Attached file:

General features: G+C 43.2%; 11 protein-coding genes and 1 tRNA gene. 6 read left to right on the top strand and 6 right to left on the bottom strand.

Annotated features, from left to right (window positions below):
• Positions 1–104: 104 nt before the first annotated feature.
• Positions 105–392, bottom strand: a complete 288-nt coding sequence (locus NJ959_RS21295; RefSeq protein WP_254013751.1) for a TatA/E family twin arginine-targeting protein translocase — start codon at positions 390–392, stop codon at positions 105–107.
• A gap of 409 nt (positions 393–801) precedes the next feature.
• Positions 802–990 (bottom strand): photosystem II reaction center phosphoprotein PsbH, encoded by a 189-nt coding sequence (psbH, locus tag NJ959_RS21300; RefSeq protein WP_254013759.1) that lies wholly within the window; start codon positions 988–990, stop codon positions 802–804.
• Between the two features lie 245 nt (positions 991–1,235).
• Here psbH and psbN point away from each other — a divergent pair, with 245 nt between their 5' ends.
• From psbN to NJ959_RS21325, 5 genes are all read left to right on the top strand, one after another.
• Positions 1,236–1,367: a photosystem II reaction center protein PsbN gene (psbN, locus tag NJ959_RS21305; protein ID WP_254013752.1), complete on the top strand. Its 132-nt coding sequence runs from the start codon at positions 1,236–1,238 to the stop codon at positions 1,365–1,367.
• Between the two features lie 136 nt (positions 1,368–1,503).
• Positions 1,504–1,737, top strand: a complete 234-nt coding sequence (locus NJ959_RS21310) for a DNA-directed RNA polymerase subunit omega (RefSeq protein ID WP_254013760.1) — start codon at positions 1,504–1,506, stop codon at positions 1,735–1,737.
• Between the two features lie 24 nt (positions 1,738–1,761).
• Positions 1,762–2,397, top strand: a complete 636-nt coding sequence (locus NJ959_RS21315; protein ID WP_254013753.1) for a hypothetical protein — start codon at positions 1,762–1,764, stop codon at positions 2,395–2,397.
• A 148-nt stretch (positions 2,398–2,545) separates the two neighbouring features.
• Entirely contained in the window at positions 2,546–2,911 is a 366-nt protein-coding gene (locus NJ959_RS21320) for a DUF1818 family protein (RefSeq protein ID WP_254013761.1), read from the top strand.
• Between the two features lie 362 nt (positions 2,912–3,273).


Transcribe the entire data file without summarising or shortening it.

General features: G+C 43.2%; 11 protein-coding genes and 1 tRNA gene. 6 read left to right on the top strand and 6 right to left on the bottom strand.

Annotated features, from left to right (window positions below):
• Positions 1–104: 104 nt before the first annotated feature.
• Positions 105–392, bottom strand: a complete 288-nt coding sequence (locus NJ959_RS21295; RefSeq protein WP_254013751.1) for a TatA/E family twin arginine-targeting protein translocase — start codon at positions 390–392, stop codon at positions 105–107.
• A gap of 409 nt (positions 393–801) precedes the next feature.
• Positions 802–990 (bottom strand): photosystem II reaction center phosphoprotein PsbH, encoded by a 189-nt coding sequence (psbH, locus tag NJ959_RS21300; RefSeq protein WP_254013759.1) that lies wholly within the window; start codon positions 988–990, stop codon positions 802–804.
• Between the two features lie 245 nt (positions 991–1,235).
• Here psbH and psbN point away from each other — a divergent pair, with 245 nt between their 5' ends.
• From psbN to NJ959_RS21325, 5 genes are all read left to right on the top strand, one after another.
• Positions 1,236–1,367: a photosystem II reaction center protein PsbN gene (psbN, locus tag NJ959_RS21305; protein ID WP_254013752.1), complete on the top strand. Its 132-nt coding sequence runs from the start codon at positions 1,236–1,238 to the stop codon at positions 1,365–1,367.
• Between the two features lie 136 nt (positions 1,368–1,503).
• Positions 1,504–1,737, top strand: a complete 234-nt coding sequence (locus NJ959_RS21310) for a DNA-directed RNA polymerase subunit omega (RefSeq protein ID WP_254013760.1) — start codon at positions 1,504–1,506, stop codon at positions 1,735–1,737.
• Between the two features lie 24 nt (positions 1,738–1,761).
• Positions 1,762–2,397, top strand: a complete 636-nt coding sequence (locus NJ959_RS21315; protein ID WP_254013753.1) for a hypothetical protein — start codon at positions 1,762–1,764, stop codon at positions 2,395–2,397.
• A 148-nt stretch (positions 2,398–2,545) separates the two neighbouring features.
• Entirely contained in the window at positions 2,546–2,911 is a 366-nt protein-coding gene (locus NJ959_RS21320) for a DUF1818 family protein (RefSeq protein ID WP_254013761.1), read from the top strand.
• Between the two features lie 362 nt (positions 2,912–3,273).